Not joining regional partnership would be “stupid”

Joining a regional partnership could secure vital funding for retraining as people lose their jobs in the pandemic, the leader of North Somerset Council has said.

Councillor Don Davies said it was “stupid” not to join the West of England Combined Authority when it formed in 2016 but now it has a second chance.

The timetable will be tight – the other three members would have to agree and then legislation would need to be in place ahead of the elections in May 2021.

Regional growth and local government minister Luke Hall has urged regional leaders to launch a public consultation and send the responses to the secretary of state by November 27.

He said in a letter to metro mayor Tim Bowles and councillors in North Somerset, Bristol, Bath and North East Somerset and South Gloucestershire : “I know we all see the potential for an expanded Weca to substantially benefit the people and businesses there.

“The government is committed to devolving powers and funding to combined authorities and see them as key delivery partners for investment where they exist.

“Expansion would enable key economic levers all being exercised over the same geography by a strong and accountable mayor and combined authority.”

It is understood that North Somerset Council joining Weca could potentially see up to £900million of additional funding brought to the greater Bristol area.

In an interview with the Local Democracy Reporting Service in July 2019, Cllr Davies said it was “stupid” to be left out of the conversation and missing out on the extra powers and investment opportunities open to Weca.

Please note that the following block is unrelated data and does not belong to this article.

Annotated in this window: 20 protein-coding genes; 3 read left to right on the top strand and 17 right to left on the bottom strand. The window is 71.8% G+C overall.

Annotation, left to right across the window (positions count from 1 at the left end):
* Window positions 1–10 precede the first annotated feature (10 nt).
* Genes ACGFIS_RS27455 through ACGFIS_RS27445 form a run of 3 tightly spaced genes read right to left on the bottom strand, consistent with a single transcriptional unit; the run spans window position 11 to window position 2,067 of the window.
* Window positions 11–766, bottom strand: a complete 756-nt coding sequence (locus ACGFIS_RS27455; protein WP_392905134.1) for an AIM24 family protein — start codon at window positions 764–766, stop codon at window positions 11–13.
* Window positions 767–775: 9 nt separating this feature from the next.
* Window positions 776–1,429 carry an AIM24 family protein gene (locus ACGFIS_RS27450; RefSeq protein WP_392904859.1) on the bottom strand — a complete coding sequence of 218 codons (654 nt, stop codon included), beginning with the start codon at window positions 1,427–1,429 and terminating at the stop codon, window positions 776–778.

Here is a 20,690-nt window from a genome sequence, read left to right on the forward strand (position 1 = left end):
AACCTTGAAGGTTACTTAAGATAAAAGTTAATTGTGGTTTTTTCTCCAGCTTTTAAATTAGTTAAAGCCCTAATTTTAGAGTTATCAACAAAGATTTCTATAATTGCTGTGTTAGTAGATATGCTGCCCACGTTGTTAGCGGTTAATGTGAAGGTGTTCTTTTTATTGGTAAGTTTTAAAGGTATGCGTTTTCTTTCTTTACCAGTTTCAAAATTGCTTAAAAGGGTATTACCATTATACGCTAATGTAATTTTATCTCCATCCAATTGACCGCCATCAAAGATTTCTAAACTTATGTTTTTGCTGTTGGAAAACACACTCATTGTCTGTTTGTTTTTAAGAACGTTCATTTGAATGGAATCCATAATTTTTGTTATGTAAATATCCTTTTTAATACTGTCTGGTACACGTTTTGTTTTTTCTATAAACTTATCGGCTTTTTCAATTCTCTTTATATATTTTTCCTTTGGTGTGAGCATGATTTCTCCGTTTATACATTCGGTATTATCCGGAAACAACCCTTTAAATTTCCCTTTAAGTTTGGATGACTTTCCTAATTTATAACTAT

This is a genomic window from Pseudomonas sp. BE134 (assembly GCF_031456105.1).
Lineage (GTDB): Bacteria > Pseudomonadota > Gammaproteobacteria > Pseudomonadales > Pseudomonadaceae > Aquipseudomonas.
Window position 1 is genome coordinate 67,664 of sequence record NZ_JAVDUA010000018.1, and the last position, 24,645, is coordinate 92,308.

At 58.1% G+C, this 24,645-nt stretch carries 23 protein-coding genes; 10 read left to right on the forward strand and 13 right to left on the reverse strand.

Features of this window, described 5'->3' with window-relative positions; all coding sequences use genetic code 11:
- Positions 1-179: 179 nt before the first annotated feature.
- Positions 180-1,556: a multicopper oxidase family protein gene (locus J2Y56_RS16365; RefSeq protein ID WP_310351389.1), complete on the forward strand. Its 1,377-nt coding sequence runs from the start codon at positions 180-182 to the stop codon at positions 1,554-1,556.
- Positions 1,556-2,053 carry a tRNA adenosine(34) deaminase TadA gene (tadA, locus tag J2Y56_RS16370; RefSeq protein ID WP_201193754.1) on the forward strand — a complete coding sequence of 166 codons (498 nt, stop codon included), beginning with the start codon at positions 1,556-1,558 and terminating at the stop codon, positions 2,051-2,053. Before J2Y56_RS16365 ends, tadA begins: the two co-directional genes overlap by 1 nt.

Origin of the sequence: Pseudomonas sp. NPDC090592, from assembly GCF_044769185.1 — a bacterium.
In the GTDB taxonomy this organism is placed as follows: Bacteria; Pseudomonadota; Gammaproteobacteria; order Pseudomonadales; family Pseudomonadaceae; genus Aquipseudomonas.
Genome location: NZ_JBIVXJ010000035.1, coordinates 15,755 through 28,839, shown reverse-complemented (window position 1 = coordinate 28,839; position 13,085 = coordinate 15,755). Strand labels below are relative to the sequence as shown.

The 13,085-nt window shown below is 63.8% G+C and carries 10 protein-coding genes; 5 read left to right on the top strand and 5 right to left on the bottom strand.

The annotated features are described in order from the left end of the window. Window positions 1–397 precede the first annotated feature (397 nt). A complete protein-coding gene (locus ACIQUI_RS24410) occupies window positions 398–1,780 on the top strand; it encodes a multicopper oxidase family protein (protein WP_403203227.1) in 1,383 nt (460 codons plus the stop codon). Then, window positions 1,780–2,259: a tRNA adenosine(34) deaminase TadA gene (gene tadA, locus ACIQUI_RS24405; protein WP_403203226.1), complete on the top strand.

Bristol City Council, B&NES Council and South Gloucestershire Council all voted to join and have had a seat a the table on major decisions. They would need to support North Somerset Council’s membership bid.

Cllr Davies said this week: “We have to have a governance consultation across the four councils and Weca to see if it’s acceptable. They will all have to unanimously agree to it.

“There will be a parallel discussion about funding. No one will want to do it if there’s no additional cash around.

“I’d imagine there would be some additional funding of the type Weca already gets, lump sums for projects like the Temple Quarter and mass rapid transit.

“The other thing that is even more important with the Covid situation is funding for adults skills – there’s going to be a lot of people losing their jobs and needing training. That will make a massive difference.”

A source close to the discussions said: “From the discussions we’ve had, it’s clear the government want to deal with combined authorities and see them as a good thing.

“Time is tight but everyone agreed to start the conversations, and now it’s time to get to a decision point. We have a chance to show we are doing what’s best for the whole region so we can recover from Covid, address the climate emergency and support deprived communities.

“It’s time to put politics aside and do the right thing.”

The legislation needs to be in place by late March 2021, before the election is called.

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